TEMPERAMENT ALSO had more to do with the forced departure of Treasury Secretary W. Michael Blumenthal than did policy, which is not likely to change greatly. But it needs to be said that Mr. Carter has chose to resolve this particular collision of temperaments by dropping an adviser of great shrewdness and experience - an international high standing. In fact, if a president wanted to protect the stability of the American dollar, firing a treasury secretary like Mr. Blumenthal would be a strange way to begin. It is as likely to have the opposite effect.
The differences between Mr. Blumenthal and the White House have not been ideological, but rather a matter of very different levels of perception. It has repeatedly been Mr. Blumenthal who has argued the harsh limits of reality to the president's staff, whose long suit is not international finance. Mr. Blumenthal has found himself explaining the obscure but crucial relationships among activities that have forbidden many a bright political move. He is not notably patient or tolerant of what he regards as simplicities. It has irritated him to have to keep at the labor of instruction, just as the instruction has irritated the people with whome he has dealt at the White House.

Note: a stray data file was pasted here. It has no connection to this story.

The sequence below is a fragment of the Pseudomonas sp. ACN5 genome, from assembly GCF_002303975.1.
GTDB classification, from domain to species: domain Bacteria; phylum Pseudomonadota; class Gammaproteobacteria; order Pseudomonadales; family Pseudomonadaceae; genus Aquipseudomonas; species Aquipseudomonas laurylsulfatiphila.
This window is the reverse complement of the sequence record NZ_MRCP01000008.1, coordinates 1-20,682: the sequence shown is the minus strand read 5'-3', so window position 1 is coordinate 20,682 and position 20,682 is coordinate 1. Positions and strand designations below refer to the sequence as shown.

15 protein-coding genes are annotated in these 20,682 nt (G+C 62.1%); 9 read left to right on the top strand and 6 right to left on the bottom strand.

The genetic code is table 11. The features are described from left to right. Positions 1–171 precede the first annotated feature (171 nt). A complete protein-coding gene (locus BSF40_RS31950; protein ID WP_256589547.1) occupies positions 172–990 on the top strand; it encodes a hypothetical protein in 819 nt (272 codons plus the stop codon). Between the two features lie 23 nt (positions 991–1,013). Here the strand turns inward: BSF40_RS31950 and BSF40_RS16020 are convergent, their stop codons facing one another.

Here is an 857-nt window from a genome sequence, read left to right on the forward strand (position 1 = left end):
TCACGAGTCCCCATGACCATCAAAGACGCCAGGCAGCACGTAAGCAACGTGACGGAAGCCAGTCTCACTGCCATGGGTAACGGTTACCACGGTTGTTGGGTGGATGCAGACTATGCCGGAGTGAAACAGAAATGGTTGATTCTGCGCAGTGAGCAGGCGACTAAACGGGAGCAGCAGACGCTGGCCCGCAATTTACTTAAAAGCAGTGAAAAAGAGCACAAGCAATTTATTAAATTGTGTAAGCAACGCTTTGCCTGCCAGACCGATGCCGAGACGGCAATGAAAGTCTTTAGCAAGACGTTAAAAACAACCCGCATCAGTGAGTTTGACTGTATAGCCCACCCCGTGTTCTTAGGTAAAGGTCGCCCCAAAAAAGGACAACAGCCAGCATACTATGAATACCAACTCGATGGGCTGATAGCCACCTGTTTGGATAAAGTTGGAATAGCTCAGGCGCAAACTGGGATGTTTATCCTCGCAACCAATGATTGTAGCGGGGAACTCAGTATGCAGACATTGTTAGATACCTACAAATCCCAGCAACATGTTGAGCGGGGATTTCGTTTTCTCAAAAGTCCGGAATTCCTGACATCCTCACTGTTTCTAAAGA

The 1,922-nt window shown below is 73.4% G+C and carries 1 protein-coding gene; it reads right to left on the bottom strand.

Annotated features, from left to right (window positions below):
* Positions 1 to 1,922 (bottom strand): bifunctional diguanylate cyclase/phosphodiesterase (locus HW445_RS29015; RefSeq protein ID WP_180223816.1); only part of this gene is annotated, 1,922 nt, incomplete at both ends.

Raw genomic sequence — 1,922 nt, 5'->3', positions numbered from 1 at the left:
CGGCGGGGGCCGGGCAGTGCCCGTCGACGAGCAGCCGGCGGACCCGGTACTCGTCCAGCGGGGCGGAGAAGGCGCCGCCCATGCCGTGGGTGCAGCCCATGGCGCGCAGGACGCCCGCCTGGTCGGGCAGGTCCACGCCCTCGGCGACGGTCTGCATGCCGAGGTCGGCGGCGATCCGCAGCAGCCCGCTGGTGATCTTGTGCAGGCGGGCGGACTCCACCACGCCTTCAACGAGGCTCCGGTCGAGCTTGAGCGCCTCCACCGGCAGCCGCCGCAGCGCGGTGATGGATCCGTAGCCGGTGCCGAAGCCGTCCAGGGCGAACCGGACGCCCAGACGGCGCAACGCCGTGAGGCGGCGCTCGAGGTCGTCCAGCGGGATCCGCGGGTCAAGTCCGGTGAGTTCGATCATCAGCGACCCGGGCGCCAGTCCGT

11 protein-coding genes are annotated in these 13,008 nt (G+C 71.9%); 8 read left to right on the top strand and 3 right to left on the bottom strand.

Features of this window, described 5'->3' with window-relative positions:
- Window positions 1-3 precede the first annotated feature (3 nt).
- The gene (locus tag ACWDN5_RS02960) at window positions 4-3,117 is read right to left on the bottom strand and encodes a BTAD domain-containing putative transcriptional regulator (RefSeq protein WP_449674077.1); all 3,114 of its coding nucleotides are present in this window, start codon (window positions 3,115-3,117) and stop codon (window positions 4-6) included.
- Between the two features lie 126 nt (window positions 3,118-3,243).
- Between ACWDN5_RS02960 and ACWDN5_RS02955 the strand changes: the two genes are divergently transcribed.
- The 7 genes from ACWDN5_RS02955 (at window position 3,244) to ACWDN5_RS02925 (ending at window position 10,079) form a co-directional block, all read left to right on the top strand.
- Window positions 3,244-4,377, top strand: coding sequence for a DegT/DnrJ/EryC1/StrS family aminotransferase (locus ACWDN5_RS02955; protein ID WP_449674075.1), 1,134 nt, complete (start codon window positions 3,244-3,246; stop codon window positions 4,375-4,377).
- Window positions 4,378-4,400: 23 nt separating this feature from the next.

Mr. Blumenthal's successor, G. William Miller, at present chairman of the Federal Reserve Board, has made it clear that he is following a very similar direction on the basic issues. But the quality of economic policy is another matter. The central group that directs it, at the top of the administration, is suffering severe erosion. In addition to Mr. Miller and, until yesterday, Mr. Blumenthal, it includes James McIntyre, the budget director, and Charles Schultze, the chairman of the Council of Economic Advisers. Mr. McIntyre was not brought in by the president to be an innovator of economic policy. Mr. Schultze is ill and off in the hospital. There is Alfred Kahn, appointed to oversee the campaign against inflation, but reportedly out of favor at the White House on grouds that he is too outspoken for comfort - and too funny and too accurate. Mr. Carter's application of the new rule of loyalty, in other words, works to his o tage: It leaves him with a range of economic advice and depth of competence that is less that what he already had.
So much for today's firings. Tune in tomorrow.